Ribbon microphones first emerged in the 1920s. In 1931, RCA began commercially manufacturing the PB-31, which had a huge impact on the recording and broadcast industries. Ribbon mics remained popular throughout the ’50s, though gradually started to see less use in favor of condensers. However, a few models managed to continue to have consistent play in studios, and some of the classics are still used today. These days, the best modern ribbon mic has advantages over the older ones — particularly in output level, signal-to-noise ratio, and sturdiness.
What Is a Ribbon Mic & How Do They Work?
A ribbon microphone is actually a simple device in terms of electronics. It utilizes a thin strip of metal suspended between two magnetized poles to generate an electric charge in response to acoustic energy. Early ribbons had a bidirectional, or figure-8, polar pattern, in that they pick up equally well from either side of the diaphragm. When they were first introduced, ribbon mics also had a phenomenal frequency response of about 20 Hz to 20 kHz, which is what we come to expect from mics nowadays — the entire spectrum of human hearing. Pretty impressive for 100-year-old technology!
For many years, ribbon microphones were fragile. The ultra-thin corrugated metal “ribbon” could easily be damaged in response to high SPLs or rough handling. They’re significantly stronger today than they used to be, thanks to innovations in material that makes the ribbon a whole lot more durable. As you’ll see in the list below, some ribbons are even go-to mics for recording electric guitar — not a quiet instrument by any means.
What Are Ribbon Mics Best For?
As painful as it is to utter industry cliches, ribbon microphones tend to have a warm and vintage-y sound compared to condensers and dynamic mics. For many years they were favorites on brass because of their ability to smooth out and mellow harsh frequencies and instruments.
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Ribbons definitely have a unique character that’s best defined in practice. Thankfully modern ribbon mics are more viable than ever, in that they aren’t such delicate pieces of equipment anymore. If you want to hear one in action, consider any of the nine best ribbon mics listed here.
The 9 Best Ribbon Mics for Your Studio in 2023
The M 160 by Beyerdynamic is a premium dual-ribbon microphone well suited to acoustic instruments. It sounds great on all types of strings, and even percussive instruments like hi-hat and overheads. The 160 has impressive SPL-handling, so you rarely have to worry about overloading it. Also handy is its hypercardioid polar pattern for maximum off-axis rejection, making it an excellent stage microphone.
In both looks and sound, the AEA R84 is every bit a classic ribbon microphone with that unmistakable sound. One key aspect of ribbon mics is how accurately and naturally they’re able to reproduce transients, due to the actual ribbon’s sensitivity and response to acoustic energy. The AEA R84 is a lovely vocal mic, but also works well on piano, brass, strings, and percussion.
Royer singlehandedly brought the ribbon microphone into the 21st century with the inimitable R-121. It sounds very “alive,” as if you’re in the room with the instrument, so it’s great for natural and intimate recordings. Interestingly, the R-121 is popular on guitar amps/cabinets since it handles high SPLs easily, and it’s a super sturdy ribbon mic overall.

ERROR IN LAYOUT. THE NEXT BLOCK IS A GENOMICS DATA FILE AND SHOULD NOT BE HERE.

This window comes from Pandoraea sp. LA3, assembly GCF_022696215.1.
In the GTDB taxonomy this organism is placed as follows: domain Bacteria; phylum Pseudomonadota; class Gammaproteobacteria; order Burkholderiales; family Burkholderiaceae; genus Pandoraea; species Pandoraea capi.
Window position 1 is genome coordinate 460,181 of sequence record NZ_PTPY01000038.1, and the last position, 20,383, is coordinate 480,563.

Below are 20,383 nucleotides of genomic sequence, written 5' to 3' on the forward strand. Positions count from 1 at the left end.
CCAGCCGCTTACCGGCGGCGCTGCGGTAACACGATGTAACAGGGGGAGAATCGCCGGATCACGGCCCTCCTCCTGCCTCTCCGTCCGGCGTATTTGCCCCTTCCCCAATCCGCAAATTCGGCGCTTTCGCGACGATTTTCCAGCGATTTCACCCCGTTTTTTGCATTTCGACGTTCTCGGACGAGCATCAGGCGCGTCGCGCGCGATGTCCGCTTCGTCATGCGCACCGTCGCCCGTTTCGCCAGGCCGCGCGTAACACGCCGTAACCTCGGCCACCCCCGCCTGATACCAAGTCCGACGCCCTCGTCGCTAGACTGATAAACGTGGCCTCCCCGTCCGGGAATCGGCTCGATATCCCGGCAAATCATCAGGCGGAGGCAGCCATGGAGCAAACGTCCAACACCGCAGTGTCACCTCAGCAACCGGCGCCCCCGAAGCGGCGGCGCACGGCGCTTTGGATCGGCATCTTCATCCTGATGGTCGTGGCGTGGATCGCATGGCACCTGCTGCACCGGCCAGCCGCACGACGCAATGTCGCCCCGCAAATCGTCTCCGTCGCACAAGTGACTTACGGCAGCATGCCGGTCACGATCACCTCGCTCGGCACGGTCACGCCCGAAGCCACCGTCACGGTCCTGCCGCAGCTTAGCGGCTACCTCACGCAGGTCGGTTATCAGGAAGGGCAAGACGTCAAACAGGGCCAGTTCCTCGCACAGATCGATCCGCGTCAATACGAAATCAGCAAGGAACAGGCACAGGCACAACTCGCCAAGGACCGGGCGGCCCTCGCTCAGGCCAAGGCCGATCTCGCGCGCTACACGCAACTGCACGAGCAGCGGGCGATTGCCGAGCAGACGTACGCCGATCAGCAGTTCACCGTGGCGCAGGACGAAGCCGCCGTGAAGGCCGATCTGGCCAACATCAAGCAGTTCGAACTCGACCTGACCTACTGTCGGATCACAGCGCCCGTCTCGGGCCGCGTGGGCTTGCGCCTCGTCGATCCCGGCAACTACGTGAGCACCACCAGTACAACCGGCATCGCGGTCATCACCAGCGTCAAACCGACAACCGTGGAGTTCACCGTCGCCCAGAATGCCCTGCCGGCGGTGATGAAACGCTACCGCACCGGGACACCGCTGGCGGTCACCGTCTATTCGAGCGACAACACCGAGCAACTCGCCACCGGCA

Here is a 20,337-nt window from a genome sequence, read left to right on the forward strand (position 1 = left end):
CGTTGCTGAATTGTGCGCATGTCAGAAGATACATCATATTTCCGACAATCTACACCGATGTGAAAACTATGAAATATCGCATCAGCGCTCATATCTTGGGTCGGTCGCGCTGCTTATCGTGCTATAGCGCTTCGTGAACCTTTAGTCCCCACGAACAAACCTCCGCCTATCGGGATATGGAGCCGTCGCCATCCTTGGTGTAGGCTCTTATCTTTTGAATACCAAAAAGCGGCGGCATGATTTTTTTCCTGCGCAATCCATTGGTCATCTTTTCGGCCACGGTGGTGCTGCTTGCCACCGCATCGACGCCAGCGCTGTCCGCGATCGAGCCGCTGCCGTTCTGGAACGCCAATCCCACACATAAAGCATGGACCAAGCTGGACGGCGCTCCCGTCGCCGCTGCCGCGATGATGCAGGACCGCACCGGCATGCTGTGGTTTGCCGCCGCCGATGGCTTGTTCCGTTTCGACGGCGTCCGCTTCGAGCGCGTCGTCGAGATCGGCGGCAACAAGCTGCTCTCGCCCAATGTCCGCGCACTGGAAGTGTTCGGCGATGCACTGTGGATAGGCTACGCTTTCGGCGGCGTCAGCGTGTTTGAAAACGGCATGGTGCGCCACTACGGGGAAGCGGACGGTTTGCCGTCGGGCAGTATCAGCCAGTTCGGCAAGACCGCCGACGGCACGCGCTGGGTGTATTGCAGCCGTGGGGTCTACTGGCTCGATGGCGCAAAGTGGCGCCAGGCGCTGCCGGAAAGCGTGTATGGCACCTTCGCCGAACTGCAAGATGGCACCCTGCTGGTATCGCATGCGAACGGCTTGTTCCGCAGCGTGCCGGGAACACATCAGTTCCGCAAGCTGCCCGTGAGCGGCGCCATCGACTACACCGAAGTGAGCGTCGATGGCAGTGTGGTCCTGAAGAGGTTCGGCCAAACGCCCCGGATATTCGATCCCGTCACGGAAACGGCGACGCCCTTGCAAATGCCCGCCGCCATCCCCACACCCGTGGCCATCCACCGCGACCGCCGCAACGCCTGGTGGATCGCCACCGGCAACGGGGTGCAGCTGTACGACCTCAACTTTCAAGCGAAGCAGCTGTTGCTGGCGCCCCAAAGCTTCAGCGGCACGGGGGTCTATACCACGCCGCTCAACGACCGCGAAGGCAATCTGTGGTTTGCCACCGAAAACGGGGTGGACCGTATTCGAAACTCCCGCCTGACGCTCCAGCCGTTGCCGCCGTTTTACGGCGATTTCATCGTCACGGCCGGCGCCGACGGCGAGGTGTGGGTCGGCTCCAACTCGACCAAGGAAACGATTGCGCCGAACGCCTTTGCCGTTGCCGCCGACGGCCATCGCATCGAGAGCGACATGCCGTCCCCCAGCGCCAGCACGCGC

The Voodoo VR1 is a favorite when it comes to affordable ribbon mics. Nothing about it feels too cheap, and it even rivals some of the much more expensive options out there. If you want to experiment with a ribbon mic but keep things relatively inexpensive, this would be a great microphone to try.
AEA’s A440 is an ultra high-end microphone based on the iconic RCA 44. Not only that, it’s actually one of the quietest ribbon microphones ever made, with some of the most natural sound you can get out of a recording. Put this on any source and what you hear is almost precisely what you get, with just enough sweetness to flatter just about anything.
We love the Voodoo VR1 mentioned above, but if you want truly the best budget ribbon mic, Avantone has it beat. This could easily be a home studio workhorse ribbon — and you don’t hear the term “workhorse” typically attributed to a ribbon. But it has all the modern accoutrements to make it a sturdy and reliable ribbon microphone for any locker.
7. Coles 4038
Here’s another famous ribbon microphone that sees use in professional studios all the time. It epitomizes all of the best characteristics of a quality ribbon, such as excellent transient response, wide, flat frequency response, and natural, three-dimensional sonics. It’s incredible on vocals, drums, brass, and just about anything else.
If you’re looking for true versatility, the KSM313 is where it’s at. This is a dual-voice microphone; on one side of the mic you have a brighter sound that excels on vocals, and the other you have a richer, fuller voice that works great on instruments. It isn’t the cheapest microphone, but essentially having two mics in one with their own unique character is a fantastic feature.
The Groove Tubes Velo 8 is another awesome and affordable ribbon microphone, so long as you can get your hands on a used one. Like most modern ribbons, it’s quite versatile on a range of sources, and you don’t have to worry about damaging it on a loud guitar amp.